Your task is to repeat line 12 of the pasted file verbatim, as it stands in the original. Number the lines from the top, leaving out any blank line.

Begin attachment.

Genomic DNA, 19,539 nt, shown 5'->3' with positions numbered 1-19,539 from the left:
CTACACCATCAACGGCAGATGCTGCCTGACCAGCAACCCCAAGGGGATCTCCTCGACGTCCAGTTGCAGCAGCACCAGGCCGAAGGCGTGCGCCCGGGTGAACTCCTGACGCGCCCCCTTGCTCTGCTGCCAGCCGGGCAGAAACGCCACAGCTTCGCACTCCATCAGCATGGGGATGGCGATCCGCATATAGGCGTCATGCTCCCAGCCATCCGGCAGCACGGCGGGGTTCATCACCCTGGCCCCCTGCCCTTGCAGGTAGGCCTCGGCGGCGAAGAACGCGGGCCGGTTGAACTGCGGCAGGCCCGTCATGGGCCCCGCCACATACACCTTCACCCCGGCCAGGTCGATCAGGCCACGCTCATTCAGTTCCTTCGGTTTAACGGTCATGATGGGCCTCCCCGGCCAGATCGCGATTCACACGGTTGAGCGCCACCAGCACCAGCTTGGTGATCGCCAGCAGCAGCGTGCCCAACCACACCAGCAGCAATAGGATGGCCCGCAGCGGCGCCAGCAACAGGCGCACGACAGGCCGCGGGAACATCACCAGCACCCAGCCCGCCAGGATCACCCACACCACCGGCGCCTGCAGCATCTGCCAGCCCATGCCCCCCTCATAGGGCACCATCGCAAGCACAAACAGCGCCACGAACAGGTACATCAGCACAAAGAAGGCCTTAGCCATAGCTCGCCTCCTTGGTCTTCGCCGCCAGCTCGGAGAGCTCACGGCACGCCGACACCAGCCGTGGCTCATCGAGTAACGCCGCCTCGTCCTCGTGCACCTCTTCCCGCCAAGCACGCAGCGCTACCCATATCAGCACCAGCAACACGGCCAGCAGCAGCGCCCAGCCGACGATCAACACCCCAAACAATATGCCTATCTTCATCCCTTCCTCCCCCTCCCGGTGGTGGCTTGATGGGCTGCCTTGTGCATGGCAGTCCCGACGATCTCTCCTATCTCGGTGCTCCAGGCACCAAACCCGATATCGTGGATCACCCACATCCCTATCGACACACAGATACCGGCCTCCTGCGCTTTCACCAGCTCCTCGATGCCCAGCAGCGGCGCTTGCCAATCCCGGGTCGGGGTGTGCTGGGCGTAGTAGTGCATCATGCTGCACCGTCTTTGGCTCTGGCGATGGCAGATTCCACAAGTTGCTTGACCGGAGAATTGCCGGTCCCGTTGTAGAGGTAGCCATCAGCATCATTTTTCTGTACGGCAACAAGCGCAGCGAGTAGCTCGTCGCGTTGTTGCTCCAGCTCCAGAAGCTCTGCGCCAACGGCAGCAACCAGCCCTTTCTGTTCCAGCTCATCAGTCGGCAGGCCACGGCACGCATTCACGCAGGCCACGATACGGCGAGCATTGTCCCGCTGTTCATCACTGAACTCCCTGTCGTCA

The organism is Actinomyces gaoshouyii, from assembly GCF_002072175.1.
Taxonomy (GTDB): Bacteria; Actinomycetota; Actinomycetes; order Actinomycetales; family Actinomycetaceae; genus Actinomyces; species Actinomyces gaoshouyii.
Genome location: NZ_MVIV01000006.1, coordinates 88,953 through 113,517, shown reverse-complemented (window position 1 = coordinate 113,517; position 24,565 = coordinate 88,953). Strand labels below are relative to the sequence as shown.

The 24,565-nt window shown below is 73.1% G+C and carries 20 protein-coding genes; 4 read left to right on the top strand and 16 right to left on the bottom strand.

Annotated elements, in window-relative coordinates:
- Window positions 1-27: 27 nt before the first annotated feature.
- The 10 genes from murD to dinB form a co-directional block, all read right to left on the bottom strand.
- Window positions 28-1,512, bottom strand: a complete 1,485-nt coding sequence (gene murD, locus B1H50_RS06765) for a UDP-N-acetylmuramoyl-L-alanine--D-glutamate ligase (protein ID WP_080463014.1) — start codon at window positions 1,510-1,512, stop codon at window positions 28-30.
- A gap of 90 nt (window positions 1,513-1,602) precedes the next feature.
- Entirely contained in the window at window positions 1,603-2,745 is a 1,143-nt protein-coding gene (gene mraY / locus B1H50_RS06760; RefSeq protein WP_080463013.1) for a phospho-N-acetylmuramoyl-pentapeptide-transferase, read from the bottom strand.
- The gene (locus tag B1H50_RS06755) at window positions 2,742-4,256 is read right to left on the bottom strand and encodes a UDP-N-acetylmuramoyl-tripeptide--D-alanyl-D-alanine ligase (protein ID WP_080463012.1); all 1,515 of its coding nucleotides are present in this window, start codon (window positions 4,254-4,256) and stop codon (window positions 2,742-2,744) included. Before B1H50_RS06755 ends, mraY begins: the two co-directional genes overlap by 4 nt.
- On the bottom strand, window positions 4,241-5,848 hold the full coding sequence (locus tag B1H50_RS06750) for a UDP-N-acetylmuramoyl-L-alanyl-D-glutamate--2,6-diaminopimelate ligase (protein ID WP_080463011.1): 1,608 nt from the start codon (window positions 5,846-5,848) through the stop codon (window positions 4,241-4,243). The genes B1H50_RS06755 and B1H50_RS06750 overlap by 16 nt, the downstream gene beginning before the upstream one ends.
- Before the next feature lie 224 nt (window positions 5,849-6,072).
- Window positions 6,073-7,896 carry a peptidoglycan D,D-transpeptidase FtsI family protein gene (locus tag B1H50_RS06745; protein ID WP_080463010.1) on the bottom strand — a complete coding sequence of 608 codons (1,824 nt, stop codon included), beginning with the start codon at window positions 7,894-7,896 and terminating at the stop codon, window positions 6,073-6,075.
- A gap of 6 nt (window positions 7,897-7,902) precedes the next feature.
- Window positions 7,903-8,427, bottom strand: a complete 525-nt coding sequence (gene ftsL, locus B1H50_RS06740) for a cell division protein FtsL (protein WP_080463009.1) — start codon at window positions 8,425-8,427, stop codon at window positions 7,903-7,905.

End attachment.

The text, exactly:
- Entirely contained in the window at window positions 1,603-2,745 is a 1,143-nt protein-coding gene (gene mraY / locus B1H50_RS06760; RefSeq protein WP_080463013.1) for a phospho-N-acetylmuramoyl-pentapeptide-transferase, read from the bottom strand.